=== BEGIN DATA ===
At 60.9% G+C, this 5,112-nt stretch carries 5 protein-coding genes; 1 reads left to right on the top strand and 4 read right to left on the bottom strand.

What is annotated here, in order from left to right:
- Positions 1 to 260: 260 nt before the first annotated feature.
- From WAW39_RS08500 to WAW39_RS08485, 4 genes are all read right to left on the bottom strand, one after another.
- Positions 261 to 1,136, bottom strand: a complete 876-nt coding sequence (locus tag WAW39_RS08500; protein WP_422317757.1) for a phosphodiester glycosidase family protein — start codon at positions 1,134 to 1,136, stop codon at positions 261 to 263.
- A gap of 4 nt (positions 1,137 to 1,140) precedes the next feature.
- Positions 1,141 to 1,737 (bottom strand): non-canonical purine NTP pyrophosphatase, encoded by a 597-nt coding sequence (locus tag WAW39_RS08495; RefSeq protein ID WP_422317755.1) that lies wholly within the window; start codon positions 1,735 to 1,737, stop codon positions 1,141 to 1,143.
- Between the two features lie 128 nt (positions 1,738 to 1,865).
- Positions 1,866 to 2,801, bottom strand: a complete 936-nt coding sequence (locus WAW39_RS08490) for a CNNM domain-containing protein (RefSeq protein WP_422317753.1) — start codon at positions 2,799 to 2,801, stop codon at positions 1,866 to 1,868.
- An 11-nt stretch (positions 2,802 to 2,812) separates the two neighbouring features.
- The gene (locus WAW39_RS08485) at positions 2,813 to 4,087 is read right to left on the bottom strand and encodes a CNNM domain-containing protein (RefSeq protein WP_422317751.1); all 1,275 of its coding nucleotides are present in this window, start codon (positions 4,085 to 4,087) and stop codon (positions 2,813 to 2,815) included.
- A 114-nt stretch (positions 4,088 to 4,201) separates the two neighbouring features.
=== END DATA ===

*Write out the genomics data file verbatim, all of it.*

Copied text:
At 60.9% G+C, this 5,112-nt stretch carries 5 protein-coding genes; 1 reads left to right on the top strand and 4 read right to left on the bottom strand.

What is annotated here, in order from left to right:
- Positions 1 to 260: 260 nt before the first annotated feature.
- From WAW39_RS08500 to WAW39_RS08485, 4 genes are all read right to left on the bottom strand, one after another.
- Positions 261 to 1,136, bottom strand: a complete 876-nt coding sequence (locus tag WAW39_RS08500; protein WP_422317757.1) for a phosphodiester glycosidase family protein — start codon at positions 1,134 to 1,136, stop codon at positions 261 to 263.
- A gap of 4 nt (positions 1,137 to 1,140) precedes the next feature.
- Positions 1,141 to 1,737 (bottom strand): non-canonical purine NTP pyrophosphatase, encoded by a 597-nt coding sequence (locus tag WAW39_RS08495; RefSeq protein ID WP_422317755.1) that lies wholly within the window; start codon positions 1,735 to 1,737, stop codon positions 1,141 to 1,143.
- Between the two features lie 128 nt (positions 1,738 to 1,865).
- Positions 1,866 to 2,801, bottom strand: a complete 936-nt coding sequence (locus WAW39_RS08490) for a CNNM domain-containing protein (RefSeq protein WP_422317753.1) — start codon at positions 2,799 to 2,801, stop codon at positions 1,866 to 1,868.
- An 11-nt stretch (positions 2,802 to 2,812) separates the two neighbouring features.
- The gene (locus WAW39_RS08485) at positions 2,813 to 4,087 is read right to left on the bottom strand and encodes a CNNM domain-containing protein (RefSeq protein WP_422317751.1); all 1,275 of its coding nucleotides are present in this window, start codon (positions 4,085 to 4,087) and stop codon (positions 2,813 to 2,815) included.
- A 114-nt stretch (positions 4,088 to 4,201) separates the two neighbouring features.